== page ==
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What Strategy is Best to Payoff Credit Card Debt?

Written by Steve Rhode

Question:

Dear Steve,

Is it wise to pay off smaller balances first or work hard on the higher ones with the out of control interest?

Lainey

Answer:

Dear Lainey,

This is one of those great questions that seem so simple to begin with.

At first glance, the obvious answer would be to reduce the amount of the higher balance cards with the highest interest rates. The math would make that the wisest calculated answer to pay the least amount of total interest.

However, so much of life is a battle between logic and the underlying emotional issues that drive us.

This might sound surprising but I absolutely hate budgets and so do a lot of people. Budgets make great logical sense but they can just set you up for failure. Guessing to make a budget and then not hitting those guestimates can feel like a failure and a painful exercise.

To make the best and most accurate budget you actually need to track your spending for a couple of months, figure out exactly where your money goes, and then make informed and educated decisions about what changes you want to or can make.

Paying Off Credit Card Debt is Not Logical

I’ve established that tackling the highest balances with the highest interest rates is the logical and mathematical approach.

But here is the problem.

Slowly chipping away at credit card debt for a long time feels like you are not making much progress. That can lead people to give up. What’s the point?

The point is actually that you need to embrace a repayment strategy that is not just the best mathematically, but the best for you.

A repayment approach that accomplishes the goal is better than a failed attempt that makes better mathematical sense.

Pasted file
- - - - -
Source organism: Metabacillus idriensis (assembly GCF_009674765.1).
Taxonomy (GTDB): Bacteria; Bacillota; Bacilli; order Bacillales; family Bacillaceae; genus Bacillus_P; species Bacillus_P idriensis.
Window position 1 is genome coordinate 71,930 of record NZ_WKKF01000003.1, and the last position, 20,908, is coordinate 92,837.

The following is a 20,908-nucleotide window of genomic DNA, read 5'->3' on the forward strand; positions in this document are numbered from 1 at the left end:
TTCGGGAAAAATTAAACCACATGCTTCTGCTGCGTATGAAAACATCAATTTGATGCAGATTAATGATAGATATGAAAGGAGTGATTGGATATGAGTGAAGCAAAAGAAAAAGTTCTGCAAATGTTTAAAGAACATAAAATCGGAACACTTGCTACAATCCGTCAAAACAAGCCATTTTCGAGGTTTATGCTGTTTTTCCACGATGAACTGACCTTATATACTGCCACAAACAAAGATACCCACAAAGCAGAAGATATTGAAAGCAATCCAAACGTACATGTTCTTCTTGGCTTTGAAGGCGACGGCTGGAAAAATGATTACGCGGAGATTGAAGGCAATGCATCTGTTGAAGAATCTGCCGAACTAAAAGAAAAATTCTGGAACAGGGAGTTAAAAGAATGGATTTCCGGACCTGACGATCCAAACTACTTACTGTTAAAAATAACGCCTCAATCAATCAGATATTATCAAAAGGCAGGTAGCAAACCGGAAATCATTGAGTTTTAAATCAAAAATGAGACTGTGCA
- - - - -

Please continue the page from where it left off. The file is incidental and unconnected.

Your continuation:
Think about it like this, how long would you stick with a diet that never made a noticeable difference on the scale? Most would give up.

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So if we consider what drives us and motivates us to see progress in paying off credit card debt, you must ask yourself what motivates you more.

Think about this. Would you be more motivated if you had six accounts but paid one down slowly or if you knocked off some accounts quickly and were down to tackling one or two?

If you want to get a glimpse of how you subconsciously approach money, credit, and debt issues, take my online Money Personality Test.

Here is My Recommendation

My decades of experience in helping people has led me to the opinion that focusing initial efforts to reduce accounts motivates people to continue the effort to pay down debt.

As the smaller balance cards are paid off you can roll that monthly payment up to the best card.

So using two different online calculators, here are the results.

If you allocate an extra $200 a month above your total current minimum balances, keep the monthly payment the same and targeted the smallest balance cards first, you would eliminate your debt in 57 months.

If you tackled the highest balance and interest rate debt first you’d eliminate your debt in 56 months.

Using the lowest balance approach first you would eliminate two cards in ten months. Using the highest balance and interest rate approach you would not eliminate your first account for 43 months.

This is based on you not adding to the balances during the repayment period.

So There You Go

You need to do you. Both strategies are equally valid. It’s just about picking the right strategy that meets your personality and is more likely to be successful.

But keep this in mind, if the cards you are paying off have been in your wallet for a long period of time and they are not store credit cards, don’t close them once you pay them off.

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Your long history of having an account in good standing helps boost your credit score.

Post an update in the comment section below and let me know which approach works best for you.


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About the author

Steve Rhode

Steve Rhode is the Get Out of Debt Guy and has been helping good people with bad debt problems since 1994. You can learn more about Steve, here.

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